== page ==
Ulterior Motives

How goals, both seen and unseen, drive behavior

Control and Health

Your day-to-day beliefs about control affect the way you act.

At any given moment, you may feel as though your ability to succeed in the world involves some combination of your own efforts and factors that are out of your control. Starting about 50 years ago, psychologists began to explore the relationship between people’s beliefs about the amount of control that they have in a situation and their behavior. 

This work suggests that people who believe that their efforts drive success in situations tend to work harder and to do more positive and healthy things than people who believe that factors outside their control are affecting outcomes. Essentially, when you believe that your own actions matter, then you work to create the outcomes you desire.  When you believe that your actions will not have much of an impact on the future, then you do not put in much effort.

A key concept in this work is locus of control. People with an internal locus of control believe that they are the authors of their destiny. People with an external locus of control believe that circumstances control their future. Much of the work on this idea has focused on locus of control as a personality trait that is relatively stable over time.

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An open question is whether there are variations within individuals in locus of control that also affect the way they act. This question was addressed in a paper by Holly Ryon and Marci Gleason in the January, 2014 issue of Personality and Social Psychology Bulletin

They had a sample of pregnant couples fill out a daily survey for three weeks. The women were in their last trimester of pregnancy. Their non-pregnant partner also participated. Pregnant couples were used (in part), because they are likely to experience a lot of stress and changes in health on a daily basis.  Most people’s lives are a little less adventurous than those of pregnant couples as they approach their due date.

Each day, they filled out a number of scales. One measured locus of control (with questions like “Today I was able to deal with my problems” and “I feel that I have control over the things that happen to me.”). They also filled out measures of anxiety and depression. They reported whether they exercised and ate a healthy diet and also any negative health symptoms they experienced. They also reported the hassles they experienced that day (including health problems, car problems, financial problems, and issues with their partner).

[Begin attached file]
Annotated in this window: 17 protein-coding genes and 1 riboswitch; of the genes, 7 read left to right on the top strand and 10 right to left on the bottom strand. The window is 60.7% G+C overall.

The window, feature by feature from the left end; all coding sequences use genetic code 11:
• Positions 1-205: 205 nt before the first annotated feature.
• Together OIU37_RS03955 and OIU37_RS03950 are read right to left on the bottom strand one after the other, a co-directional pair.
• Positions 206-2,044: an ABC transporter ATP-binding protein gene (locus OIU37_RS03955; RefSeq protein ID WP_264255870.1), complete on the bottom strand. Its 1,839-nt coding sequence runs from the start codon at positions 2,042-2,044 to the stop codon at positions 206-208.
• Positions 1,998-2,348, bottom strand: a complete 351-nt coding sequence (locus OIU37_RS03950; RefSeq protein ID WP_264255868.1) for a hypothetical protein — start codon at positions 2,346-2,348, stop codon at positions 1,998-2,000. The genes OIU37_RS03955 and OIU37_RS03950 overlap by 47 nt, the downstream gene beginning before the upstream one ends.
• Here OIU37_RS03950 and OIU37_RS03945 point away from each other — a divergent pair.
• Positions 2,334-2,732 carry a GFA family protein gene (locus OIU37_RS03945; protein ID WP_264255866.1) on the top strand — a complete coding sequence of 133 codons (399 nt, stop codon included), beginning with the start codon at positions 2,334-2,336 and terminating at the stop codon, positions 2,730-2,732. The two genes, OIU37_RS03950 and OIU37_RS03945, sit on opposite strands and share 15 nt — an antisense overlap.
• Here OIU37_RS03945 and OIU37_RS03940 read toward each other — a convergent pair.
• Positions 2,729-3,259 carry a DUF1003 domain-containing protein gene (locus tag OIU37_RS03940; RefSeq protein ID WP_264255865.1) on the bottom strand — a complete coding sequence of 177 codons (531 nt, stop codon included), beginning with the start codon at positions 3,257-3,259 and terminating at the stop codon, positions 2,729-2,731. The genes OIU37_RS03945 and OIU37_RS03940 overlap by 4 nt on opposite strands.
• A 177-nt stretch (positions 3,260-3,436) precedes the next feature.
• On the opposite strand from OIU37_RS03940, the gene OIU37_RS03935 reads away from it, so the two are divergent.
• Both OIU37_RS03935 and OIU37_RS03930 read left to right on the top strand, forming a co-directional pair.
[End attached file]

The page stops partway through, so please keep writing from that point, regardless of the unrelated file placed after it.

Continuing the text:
One set of analyses demonstrated that the daily hassles people experience affect people’s perceived locus of control. The more hassles, the more that they felt that circumstances controlled their lives.  The anxiety they experienced that day also affected their locus of control. 

Daily differences in locus of control then predicted behavior and symptoms. For both the pregnant partner and the non-pregnant partner, the more they believed that their actions controlled the future, the more that they engaged in healthy behaviors like eating well and exercising and the fewer negative symptoms they experienced.

This work extends previous studies by demonstrating that even day-to-day changes in your beliefs about your own effectiveness in the world influence your behavior. On those days when you feel like you are in control, you act in healthier and more proactive ways than when you believe that the world is controlling you. When you feel like you have no control, it can be valuable to engage with other people and let them help to motivate you to act in healthy and productive ways.

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Art Markman, Ph.D., is a cognitive scientist at the University of Texas whose research spans a range of topics in the way people think.

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